5

Consider an overloaded function

void f(int);
void f(long);
void f(double);
void f(MyClass);

And a method in a template class with unknown argument type

template <class T>
struct C {
  void method(T arg) { ... }
};

I want to check at compile time if there is a version of f which can take arg as an argument.

template <class T>
struct C {
  void method(T arg) { 
    if constexpr (CAN_BE_CALLED(f, arg)) {
      f(arg);
    } else {
      g();
    }
  }
};

Is it possible to do that? I tried this and this but compiler complained about unresolved overloaded function type.

  • 2
    At the very least, that if will need to be a constexpr if. If f(arg); is illformed, the compiler would complain of it's presence even if the branch could never be taken. Using constexpr if fixes that. – François Andrieux Jul 18 '18 at 14:35
  • Is it possible to add a function f() that takes any type and that calls g(). The compiler would do the work for you. I'm not sure how to do this. May be void f(...){g();} ? – William J Bagshaw Jul 18 '18 at 14:51
  • @WilliamJBagshaw template<class T> void f(T&&) { g(); } sounds like what you are suggesting. But then it gets tricky when you call with int& or other almost-but-not-quite-the-same arguments. – François Andrieux Jul 18 '18 at 14:54
  • @Mat: is_invocable is a little problematic to call with overloads... – Jarod42 Jul 18 '18 at 15:09
  • If you struggle create your own test as a templated function and populate the specialisations. Default template returns false. Available types return true. Then I think you could also add false positives if you want them to be false. You would have to keep it in sync yourself and getting all false positive may be an issues. But it looks like automatic ways are difficult too. – William J Bagshaw Jul 18 '18 at 16:20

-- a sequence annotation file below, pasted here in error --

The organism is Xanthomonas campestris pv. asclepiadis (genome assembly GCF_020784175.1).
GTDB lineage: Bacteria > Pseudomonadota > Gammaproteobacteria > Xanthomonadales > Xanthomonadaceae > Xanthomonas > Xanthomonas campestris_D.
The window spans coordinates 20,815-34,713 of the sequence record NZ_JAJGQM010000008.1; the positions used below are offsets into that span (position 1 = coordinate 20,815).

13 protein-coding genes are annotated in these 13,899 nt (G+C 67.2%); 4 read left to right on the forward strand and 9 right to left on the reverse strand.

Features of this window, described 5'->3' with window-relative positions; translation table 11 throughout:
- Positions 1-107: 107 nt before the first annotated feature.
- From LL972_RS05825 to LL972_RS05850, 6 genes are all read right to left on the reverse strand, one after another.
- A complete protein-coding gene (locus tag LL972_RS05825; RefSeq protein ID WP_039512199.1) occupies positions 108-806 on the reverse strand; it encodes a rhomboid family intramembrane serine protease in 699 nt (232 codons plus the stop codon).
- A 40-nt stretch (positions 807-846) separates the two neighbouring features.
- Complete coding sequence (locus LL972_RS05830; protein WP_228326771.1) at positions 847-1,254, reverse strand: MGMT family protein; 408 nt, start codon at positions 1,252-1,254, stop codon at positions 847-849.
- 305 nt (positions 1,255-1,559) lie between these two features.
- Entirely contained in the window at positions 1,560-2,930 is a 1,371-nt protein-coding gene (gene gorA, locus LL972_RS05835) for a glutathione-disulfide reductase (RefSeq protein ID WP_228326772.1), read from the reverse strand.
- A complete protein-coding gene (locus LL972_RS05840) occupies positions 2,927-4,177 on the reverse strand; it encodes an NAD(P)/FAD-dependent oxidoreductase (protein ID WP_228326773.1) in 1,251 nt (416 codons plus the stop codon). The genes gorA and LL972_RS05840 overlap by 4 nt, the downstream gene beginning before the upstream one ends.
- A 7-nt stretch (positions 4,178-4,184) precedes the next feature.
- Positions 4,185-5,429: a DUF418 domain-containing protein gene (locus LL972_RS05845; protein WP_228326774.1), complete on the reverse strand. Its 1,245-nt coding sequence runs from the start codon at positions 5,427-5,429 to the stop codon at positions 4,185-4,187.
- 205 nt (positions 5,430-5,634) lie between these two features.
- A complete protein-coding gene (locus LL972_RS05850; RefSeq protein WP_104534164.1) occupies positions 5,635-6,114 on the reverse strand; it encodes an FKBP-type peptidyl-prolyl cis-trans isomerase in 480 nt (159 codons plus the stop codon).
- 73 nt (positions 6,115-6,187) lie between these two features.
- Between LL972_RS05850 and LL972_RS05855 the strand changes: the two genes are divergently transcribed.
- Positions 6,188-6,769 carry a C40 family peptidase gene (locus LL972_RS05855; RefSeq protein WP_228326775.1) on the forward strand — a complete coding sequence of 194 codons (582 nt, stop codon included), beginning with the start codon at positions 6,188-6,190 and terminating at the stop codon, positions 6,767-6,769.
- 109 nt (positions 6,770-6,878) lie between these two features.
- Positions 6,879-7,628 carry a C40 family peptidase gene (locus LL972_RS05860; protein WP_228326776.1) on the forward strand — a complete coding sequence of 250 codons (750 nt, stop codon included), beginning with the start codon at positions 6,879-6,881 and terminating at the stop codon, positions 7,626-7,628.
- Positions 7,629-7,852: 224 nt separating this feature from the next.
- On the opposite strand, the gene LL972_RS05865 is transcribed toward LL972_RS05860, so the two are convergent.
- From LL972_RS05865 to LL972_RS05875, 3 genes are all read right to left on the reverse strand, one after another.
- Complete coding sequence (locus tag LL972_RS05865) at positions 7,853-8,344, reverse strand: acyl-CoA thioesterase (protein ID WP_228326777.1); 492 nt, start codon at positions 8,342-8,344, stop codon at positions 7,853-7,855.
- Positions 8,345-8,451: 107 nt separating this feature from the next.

4

You could use the detection idiom to build such a test

template<typename = void, typename... Args>
struct test : std::false_type {};

template<typename... Args>
struct test<std::void_t<decltype(f(std::declval<Args>()...))>, Args...>
    : std::true_type {};

template<typename... Args>
inline constexpr bool test_v = test<void, Args...>::value;

And use it as

template <class T>
struct C
{
    void method(T arg)
    { 
        if constexpr (test_v<T>)
            f(arg);
        else
            g();
    }
};

Live

Or alternatively

template<typename... Args>
using test_t = decltype(f(std::declval<Args>()...));

template<typename... Args>
inline constexpr auto test_v = std::experimental::is_detected_v<test_t, Args...>;
2

You might do the following with SFINAE:

template <class T, typename Enabler = void>
struct C {
    void method(T arg) {
        g();
    }
};

template <class T>
struct C<T, std::void_t<decltype(f(std::declval<T>()))>> {
    void method(T arg) { 
        f(arg);
    }
};

Demo

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